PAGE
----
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Last edited by AtlanticWBConst.; 01-07-2008 at 08:20 PM.
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Old 01-07-2008, 08:31 PM   #7
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Adhere Drywall to Residential Studs?


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I don't know where you hang your sheetrock, but in our region, Building Codes require one screw every 12", regardless of adhesive use (Building Code Materials Fastener Schedule).
Maryland. No code enforcement on panel fastener schedule.(Or at least no inspector has ever said anything for the past 1000+ homes). So I guess you are right about the regional thing.
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Old 01-08-2008, 08:02 AM   #8
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Adhere Drywall to Residential Studs?


I have done projects in various parts of county. Some use glue, others don't. I subed out the drywall on my basement project. The "standard" from the sub I went with was glued, nailed at top edge and screwed. I didn't even question it.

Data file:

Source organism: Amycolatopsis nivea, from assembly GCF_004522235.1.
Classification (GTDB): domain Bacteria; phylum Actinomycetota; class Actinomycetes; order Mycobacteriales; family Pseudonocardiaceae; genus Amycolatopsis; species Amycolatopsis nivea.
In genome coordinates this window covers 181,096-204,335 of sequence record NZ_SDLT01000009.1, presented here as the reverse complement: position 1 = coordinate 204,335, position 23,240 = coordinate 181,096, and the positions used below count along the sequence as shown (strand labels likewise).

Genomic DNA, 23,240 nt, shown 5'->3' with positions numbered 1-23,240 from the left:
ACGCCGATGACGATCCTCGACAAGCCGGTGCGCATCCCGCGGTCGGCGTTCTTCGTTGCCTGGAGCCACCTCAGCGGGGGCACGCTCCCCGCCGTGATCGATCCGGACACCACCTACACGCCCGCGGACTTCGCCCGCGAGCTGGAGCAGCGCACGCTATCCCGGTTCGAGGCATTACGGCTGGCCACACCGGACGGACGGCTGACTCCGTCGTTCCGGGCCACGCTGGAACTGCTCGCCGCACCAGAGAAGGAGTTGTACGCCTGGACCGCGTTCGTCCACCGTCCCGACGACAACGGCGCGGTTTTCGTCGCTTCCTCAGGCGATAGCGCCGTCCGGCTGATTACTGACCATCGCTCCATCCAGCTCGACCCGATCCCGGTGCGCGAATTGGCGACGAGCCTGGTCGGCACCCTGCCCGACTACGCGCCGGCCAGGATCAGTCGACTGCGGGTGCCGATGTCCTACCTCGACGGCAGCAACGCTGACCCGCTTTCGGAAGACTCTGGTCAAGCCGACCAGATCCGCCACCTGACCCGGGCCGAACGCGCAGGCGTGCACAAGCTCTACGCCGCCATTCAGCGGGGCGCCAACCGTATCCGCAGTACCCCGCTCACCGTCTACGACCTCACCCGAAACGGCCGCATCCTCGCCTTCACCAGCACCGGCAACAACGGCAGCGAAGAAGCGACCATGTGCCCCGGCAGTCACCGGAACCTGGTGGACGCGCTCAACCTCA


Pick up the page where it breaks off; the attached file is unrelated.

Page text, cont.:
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Old 01-08-2008, 08:54 AM   #9
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Adhere Drywall to Residential Studs?


Our area (central Iowa) requires 5 in the field, and 6 on ends, glue doesn't change the mechanical fastener req's. I had a house '73 version that had the glued drywall, with 2 screws in the field. Nearly every sheet in the house had loose drywall...meaning you could push the drywall back to the stud. A kitchen reno revealed that the glue held tight...the paper though let go of the DW. Every sheet had a stripe on the back where every bit of paper pulled off where it was glued to the stud. I pray they are making the DW better these days! I was never sooooo glad to get out of a house....every corner brought another joyful nugget....